This statement was originally published on cpj.org on 4 September 2020.
Salvadoran authorities should make public any details about an alleged criminal investigation into InSight Crime journalist Héctor Silva Ávalos and stop using official social media channels to criticize and harass independent journalists, the Committee to Protect Journalists said today.
On September 1, Salvadoran news website La Página published an article reporting that the national Attorney General’s office had opened an investigation in 2016 into Silva Ávalos for alleged links to money laundering. The article mentions that Silva Ávalos was a government official during the presidency of Mauricio Funes and accuses him of involvement in a money-laundering scheme that involved selling horses.
Silva Ávalos told CPJ via phone that the only accurate statement in the article is that he was a diplomat between 2009 and 2012, during the Funes presidency. He told CPJ he is not aware of any investigation and that he believed the article was part of a pattern of “political harassment.”
“I have never received any notification from the Attorney General,” he said. CPJ called the attorney general’s office, but both numbers had a recording saying they were suspended. CPJ sent an email to the attorney general’s public information unit, but did not receive a response.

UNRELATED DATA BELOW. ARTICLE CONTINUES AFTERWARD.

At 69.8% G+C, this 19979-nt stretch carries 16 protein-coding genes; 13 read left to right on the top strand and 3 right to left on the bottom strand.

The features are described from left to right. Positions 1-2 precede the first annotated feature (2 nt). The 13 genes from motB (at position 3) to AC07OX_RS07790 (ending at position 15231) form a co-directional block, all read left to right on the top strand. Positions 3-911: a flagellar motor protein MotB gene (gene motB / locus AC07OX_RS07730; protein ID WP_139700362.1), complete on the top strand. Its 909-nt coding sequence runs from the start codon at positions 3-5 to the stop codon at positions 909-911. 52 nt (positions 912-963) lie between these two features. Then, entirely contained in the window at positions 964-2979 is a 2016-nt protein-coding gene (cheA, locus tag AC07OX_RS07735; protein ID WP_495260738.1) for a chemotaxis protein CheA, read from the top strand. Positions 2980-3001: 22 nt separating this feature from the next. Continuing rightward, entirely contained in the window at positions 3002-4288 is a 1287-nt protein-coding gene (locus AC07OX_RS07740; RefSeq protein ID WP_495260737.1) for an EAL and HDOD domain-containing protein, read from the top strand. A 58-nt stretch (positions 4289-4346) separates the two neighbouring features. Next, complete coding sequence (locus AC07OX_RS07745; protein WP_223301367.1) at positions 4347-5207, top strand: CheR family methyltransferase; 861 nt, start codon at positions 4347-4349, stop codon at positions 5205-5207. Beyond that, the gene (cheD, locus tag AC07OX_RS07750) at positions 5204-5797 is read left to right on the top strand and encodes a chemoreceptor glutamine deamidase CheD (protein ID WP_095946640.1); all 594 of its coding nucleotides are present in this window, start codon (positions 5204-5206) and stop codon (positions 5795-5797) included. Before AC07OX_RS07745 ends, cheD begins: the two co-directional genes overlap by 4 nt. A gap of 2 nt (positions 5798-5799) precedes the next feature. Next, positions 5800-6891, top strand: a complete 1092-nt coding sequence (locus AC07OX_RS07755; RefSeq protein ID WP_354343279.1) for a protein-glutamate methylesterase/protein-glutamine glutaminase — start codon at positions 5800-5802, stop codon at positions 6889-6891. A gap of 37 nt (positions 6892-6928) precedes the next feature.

President Nayib Bukele tweeted the link to the article from his official Twitter account and followed up with multiple other tweets criticizing Silva Ávalos and accusing Salvadoran media outlets and international organizations like Human Rights Watch of trying to attack the Salvadoran government. Since September 1, the president has also retweeted dozens of comments criticizing the same journalists from other users, including one calling reporters from online investigative outlet El Faro “trash.”
“This effort to undermine an independent Salvadoran journalist is highly concerning, especially when the president himself is actively amplifying and encouraging it,” said CPJ Central and South America Program Coordinator Natalie Southwick in New York. “President Bukele and the government agencies under his control should refrain from harassing critical journalists and immediately clarify whether and why there is any investigation of Héctor Silva Ávalos.”
La Página was previously owned by businessman Jorge Hernández, who is now in prison for money laundering, according to El Faro. In 2017, the National Council of Property Administration seized Hernández’s assets, including La Página, which the state agency now manages, according to a report by the news website elsalvador.com.
Héctor Silva Ávalos is the co-founder of the Salvadoran online investigative magazine Factum and currently works for InSight Crime, a Colombia-based news outlet that publishes analysis and investigative stories about organized crime in Latin America and the Caribbean. His work has focused on politics, security, and corruption in the region, and he has received threats in the past, according to the journalist.
Silva Ávalos told CPJ he is suing La Página for slander and that he believes this is an attack led by the Bukele government. CPJ has previously documented how President Bukele targets journalists on social media, taking part in smear campaigns that often lead to harassment by followers and other government officials.
CPJ emailed and called the Salvadoran presidency with the contact information listed on its website but did not receive any response. CPJ called the phone number listed on La Página’s website but that number was suspended.
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Source: MEDIA FEED